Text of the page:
stir-fried chicken and vegetables

One of our favorite quick meals is a chicken stir fry. It took me a while to perfect this recipe, but I’ve found that the secret lies in two things: velveting the chicken (tossing it with cornstarch, flour, and some oil to give it a crispy coating that to protect it from getting dry) and using oyster sauce, a thick, gloppy substance that brings a nice rich salty flavor to Chinese (and, in this case, Chinese-American) dishes.

When I started teaching, I bought one of these, thinking it would be useful for labeling teaching supplies. It totally isn’t, but it’s lots of fun to label things in the kitchen! The bottle on the left is soy sauce.

You can play with the amounts of chicken and meat, depending on how virtuous you feel. For 4 servings, I’ve used as much as a pound of meet and as little as 8-10 ounces. Obviously, if you use less chicken, use more vegetables. You can also substitue beef (use thin sliced flank steak) — if you do this, you can skip the velveting step.

Here are the ingredients that I used in this week’s stir fry. I deviated a bit from the recipe and added some snow peas as well, since they were about to go bad in the fridge.
stir fry ingredients

There are a couple of different vegetables that we like to use in stir fries. Our favorite is baby bok choy, which is a type of Chinese cabbage. My favorite thing about bok choy is that you get two vegetables in one – the white part gets sort of creamy and crisp-tender and the green part wilts quickly, like spinach. Bok choy is usually about $2 a pound, and it is almost always cheaper and fresher at an Asian market. We also like to use broccoli, and have used, as well as asparagus, broccoli raabe, and even zucchini.

baby bok choy:
bok choy

Stir Fried Chicken and Vegetables

Serves 4, with rice


  • 12 ounces boneless, skinless chicken breasts or thighs, cut into bite-size chunks
  • 3 tablespoons soy sauce, plus more to taste
  • 2-3 tablespoons oyster sauce (Panda is a good brand; you can buy it at most grocery stores)
  • Sriracha to taste (optional)
  • 3 tablespoons cornstarch
  • 1 cup chicken broth or water (or use half white wine and half broth/water)
  • 1 teaspoon rice wine vinegar
  • 3 tablespoons vegetable oil
  • 1 onion, cut into chunks or strips
  • 1 bell pepper, any color, cut into strips
  • 1.5 pounds broccoli, stalks peeled and stalks and florets cut into bite-size chunks, OR 1.5 pound baby bok choy, bottom 1/2 inch chopped off and then cut into 1 inch segments
  • 1 carrot, grated (optional, but it adds nice color)
  • 1 small bunch scallions, sliced thin (optional)
  • 2 cloves garlic, minced or pressed
  • 1 tablespoon ginger, peeled and grated
  • 1/2 cup peanuts, cashews, or other nut (optional)


Toss the chicken with 2 tablespoons soy sauce, 1 tablespoon oyster sauce, and a squirt of Sriracha (optional); cover and refrigerate while you prep the rest of your ingredients.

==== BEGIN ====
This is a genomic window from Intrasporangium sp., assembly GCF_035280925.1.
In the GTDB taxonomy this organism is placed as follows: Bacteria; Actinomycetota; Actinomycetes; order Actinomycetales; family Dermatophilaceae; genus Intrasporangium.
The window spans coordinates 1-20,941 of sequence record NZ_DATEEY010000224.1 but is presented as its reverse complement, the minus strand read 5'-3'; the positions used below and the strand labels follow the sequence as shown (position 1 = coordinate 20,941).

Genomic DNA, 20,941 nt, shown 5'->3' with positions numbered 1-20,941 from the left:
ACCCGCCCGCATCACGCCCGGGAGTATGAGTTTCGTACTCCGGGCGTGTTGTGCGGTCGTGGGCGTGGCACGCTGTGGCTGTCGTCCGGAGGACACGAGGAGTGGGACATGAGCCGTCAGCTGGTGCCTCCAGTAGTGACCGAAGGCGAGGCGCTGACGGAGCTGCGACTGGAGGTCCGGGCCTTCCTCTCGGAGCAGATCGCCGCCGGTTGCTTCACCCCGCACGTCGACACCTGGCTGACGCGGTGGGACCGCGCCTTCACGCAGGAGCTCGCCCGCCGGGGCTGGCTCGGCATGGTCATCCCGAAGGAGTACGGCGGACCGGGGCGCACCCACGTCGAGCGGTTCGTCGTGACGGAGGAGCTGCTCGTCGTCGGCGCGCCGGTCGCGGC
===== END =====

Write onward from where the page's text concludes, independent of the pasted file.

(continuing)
Make the stir fry sauce: in a small bowl, combine 1 T cornstarch and the broth, stir to combine. Add 1 tablespoon soy sauce, 1 tablespoon oyster sauce, and the rice wine vinegar and stir (I sometimes makethe sauce in a Mason jar and just shake to combine). Taste and adjust seasoning if you think it needs it (sometimes I add some sugar); set aside.

Drain the chicken and toss in a strainer with 2 tablespoons cornstarch. This is called “velveting” the chicken and it’s a key step in making a nice crusty, crispy piece of chicken that thickens the sauce aroundit. You want to lightly coat it with the cornstarch; not all of it will stick but that’s OK.

In your widest nonstick skillet, heat 1 tablespoon oil over high heat for 1-2 minutes, or until shimmering but not smoking. Add the cornstarchy chicken and do not stir for 1 minute. After a minute, start stirring occasionally with a spatula and continue to cookuntil well browned, about another minute or two. Remove from pan and set in a bowl.

Add 1 tablespoon oil and bell pepper and onion. Like the chicken, cook undisturbed for 1 minute, then cook, stirring, until soft (a few more minutes). When done, add to the bowl with the chicken.

Add the last tablespoon oil and the broccoli or bok choy. Cook, stirring, for a few minutes. If you are using bok choy, it will be done by now; if you’re using broccoli, it probably won’t. That’s OK. Add the scallions and cook, stirring frequently, for about a minute, then add the garlic and ginger and cook, still stirring, for about 30 seconds, until fragrant.

Add the stir fry sauce and cook, still over high heat, until the vegetables are as done as you’d like (if it seems like it’s getting too dried out, add more water, broth, or wine). When almost done, add chicken and onions/peppers back into pan along with the carrot. Cook about 1 minute, until everything is heated through and ready to go. Taste for seasoning; it might need more soy sauce, but it probably won’t.

Serve with white or brown rice, sprinkled with nuts.


4 thoughts on “stir-fried chicken and vegetables

  1. Thanks for the recipe and the ideas! I love the labeled bottles! How do you keep them from tipping over in the fridge? I’ve thought about same, but fear a mess, and our door is full of condiments already. Maybe a dollar store basket? Have you found that bok choy can be really dirty? I’ve had to really scrub it lately. I also usually separate the white from the leafy greens, and stir fry them with the other hard vegetables, then add the tops at the end. Love baby bok choy though! Thanks for the suggestion on the oyster sauce. I’ve been afraid to try it, since I hate oysters, but with the brand recommendation, I will brave it. If you serve to friends, be sure to find out about shellfish allergies, as this might be an unexpected addition in a chicken dish!

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